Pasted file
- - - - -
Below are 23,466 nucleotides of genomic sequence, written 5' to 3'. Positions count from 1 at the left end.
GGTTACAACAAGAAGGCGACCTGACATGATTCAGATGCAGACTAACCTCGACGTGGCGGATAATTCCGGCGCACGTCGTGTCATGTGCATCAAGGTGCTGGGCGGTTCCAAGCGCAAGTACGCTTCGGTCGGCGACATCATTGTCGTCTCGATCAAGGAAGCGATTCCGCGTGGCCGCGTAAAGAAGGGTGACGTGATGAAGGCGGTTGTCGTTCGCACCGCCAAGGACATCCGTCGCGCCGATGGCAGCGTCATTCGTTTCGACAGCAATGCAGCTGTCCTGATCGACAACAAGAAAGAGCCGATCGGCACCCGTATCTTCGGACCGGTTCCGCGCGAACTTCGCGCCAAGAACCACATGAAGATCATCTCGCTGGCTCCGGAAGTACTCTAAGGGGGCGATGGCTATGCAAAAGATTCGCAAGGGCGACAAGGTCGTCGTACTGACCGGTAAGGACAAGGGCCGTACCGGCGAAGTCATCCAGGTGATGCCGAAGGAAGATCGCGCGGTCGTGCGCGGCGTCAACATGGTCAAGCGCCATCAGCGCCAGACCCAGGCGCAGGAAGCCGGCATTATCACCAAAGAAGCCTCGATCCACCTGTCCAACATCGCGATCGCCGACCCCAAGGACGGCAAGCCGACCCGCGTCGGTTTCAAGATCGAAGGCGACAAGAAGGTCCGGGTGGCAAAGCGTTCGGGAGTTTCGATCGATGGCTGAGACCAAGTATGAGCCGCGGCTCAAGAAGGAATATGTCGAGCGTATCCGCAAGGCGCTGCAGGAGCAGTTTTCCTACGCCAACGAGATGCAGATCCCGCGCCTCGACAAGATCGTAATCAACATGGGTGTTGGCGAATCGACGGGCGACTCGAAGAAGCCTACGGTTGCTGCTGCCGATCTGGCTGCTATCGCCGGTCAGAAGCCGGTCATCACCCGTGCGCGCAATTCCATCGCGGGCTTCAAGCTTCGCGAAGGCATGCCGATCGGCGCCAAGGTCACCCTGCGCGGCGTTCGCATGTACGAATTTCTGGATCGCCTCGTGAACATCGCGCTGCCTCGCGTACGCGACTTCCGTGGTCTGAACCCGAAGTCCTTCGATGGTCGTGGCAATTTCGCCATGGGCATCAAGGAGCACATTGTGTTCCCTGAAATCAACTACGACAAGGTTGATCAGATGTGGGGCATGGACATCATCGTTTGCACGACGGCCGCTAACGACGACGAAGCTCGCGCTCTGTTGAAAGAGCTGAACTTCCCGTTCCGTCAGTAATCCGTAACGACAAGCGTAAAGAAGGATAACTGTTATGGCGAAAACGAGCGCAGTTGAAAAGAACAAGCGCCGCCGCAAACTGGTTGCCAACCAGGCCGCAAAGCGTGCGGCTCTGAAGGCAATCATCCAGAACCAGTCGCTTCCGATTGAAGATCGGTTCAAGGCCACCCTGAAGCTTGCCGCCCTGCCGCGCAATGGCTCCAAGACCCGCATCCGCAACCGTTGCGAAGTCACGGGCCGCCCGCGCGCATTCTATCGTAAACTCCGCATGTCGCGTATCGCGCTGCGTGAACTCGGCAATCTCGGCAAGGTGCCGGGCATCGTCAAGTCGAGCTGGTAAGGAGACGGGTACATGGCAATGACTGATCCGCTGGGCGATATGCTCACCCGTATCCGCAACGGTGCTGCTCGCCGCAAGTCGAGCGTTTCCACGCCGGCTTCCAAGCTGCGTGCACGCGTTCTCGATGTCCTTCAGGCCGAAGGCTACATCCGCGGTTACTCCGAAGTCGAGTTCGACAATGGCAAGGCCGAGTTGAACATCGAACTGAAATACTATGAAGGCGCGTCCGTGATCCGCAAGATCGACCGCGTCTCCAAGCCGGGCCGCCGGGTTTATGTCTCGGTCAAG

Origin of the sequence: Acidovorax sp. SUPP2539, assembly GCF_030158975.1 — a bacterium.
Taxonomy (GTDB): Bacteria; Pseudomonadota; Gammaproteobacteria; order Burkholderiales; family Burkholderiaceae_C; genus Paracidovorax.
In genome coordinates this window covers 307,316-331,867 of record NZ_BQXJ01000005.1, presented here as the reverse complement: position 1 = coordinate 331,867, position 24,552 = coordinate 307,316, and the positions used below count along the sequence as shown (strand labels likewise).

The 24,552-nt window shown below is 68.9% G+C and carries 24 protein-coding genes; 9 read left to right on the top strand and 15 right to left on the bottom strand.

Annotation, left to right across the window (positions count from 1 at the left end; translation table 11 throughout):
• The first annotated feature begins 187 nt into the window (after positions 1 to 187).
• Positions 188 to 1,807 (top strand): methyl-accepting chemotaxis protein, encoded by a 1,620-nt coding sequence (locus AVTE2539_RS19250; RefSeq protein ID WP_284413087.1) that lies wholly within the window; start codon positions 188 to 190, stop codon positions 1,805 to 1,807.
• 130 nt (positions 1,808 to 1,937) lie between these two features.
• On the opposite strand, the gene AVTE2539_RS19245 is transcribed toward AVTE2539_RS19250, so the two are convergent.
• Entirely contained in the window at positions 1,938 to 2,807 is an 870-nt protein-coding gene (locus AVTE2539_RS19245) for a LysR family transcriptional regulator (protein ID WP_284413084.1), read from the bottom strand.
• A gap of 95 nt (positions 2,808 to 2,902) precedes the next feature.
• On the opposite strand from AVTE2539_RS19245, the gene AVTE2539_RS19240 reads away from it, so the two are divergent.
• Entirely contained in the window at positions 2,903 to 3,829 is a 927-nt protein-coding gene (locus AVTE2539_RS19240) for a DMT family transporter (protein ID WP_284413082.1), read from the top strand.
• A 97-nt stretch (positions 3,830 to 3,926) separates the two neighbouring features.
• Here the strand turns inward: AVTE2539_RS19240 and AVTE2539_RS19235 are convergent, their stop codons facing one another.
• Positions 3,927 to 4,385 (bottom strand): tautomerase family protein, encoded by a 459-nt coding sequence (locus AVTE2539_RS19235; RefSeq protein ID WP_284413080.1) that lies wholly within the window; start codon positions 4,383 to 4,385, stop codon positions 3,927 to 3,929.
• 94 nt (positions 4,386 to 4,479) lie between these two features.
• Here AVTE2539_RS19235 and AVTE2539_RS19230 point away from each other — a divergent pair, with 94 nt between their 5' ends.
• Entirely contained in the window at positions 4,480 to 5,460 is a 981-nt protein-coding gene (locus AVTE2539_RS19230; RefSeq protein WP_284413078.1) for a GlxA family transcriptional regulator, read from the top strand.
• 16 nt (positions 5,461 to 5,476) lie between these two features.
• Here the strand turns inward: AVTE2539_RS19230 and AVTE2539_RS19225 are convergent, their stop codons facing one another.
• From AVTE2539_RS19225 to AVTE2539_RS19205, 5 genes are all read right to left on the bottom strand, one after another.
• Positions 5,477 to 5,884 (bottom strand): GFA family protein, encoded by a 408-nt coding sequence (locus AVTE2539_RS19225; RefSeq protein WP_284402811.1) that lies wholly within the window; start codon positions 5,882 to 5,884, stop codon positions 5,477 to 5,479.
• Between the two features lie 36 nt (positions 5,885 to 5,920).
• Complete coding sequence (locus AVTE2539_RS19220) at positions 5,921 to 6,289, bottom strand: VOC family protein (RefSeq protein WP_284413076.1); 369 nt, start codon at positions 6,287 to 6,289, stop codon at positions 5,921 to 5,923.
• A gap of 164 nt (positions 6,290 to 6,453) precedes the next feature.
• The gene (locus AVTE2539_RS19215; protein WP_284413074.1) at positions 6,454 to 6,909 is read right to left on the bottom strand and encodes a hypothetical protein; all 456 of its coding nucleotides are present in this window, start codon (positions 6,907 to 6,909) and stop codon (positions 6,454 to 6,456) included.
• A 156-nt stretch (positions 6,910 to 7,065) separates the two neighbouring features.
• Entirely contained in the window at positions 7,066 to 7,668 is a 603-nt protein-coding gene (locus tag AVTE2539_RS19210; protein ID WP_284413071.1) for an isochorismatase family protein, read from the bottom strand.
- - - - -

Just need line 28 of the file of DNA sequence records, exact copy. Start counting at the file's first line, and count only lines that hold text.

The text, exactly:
• A gap of 164 nt (positions 6,290 to 6,453) precedes the next feature.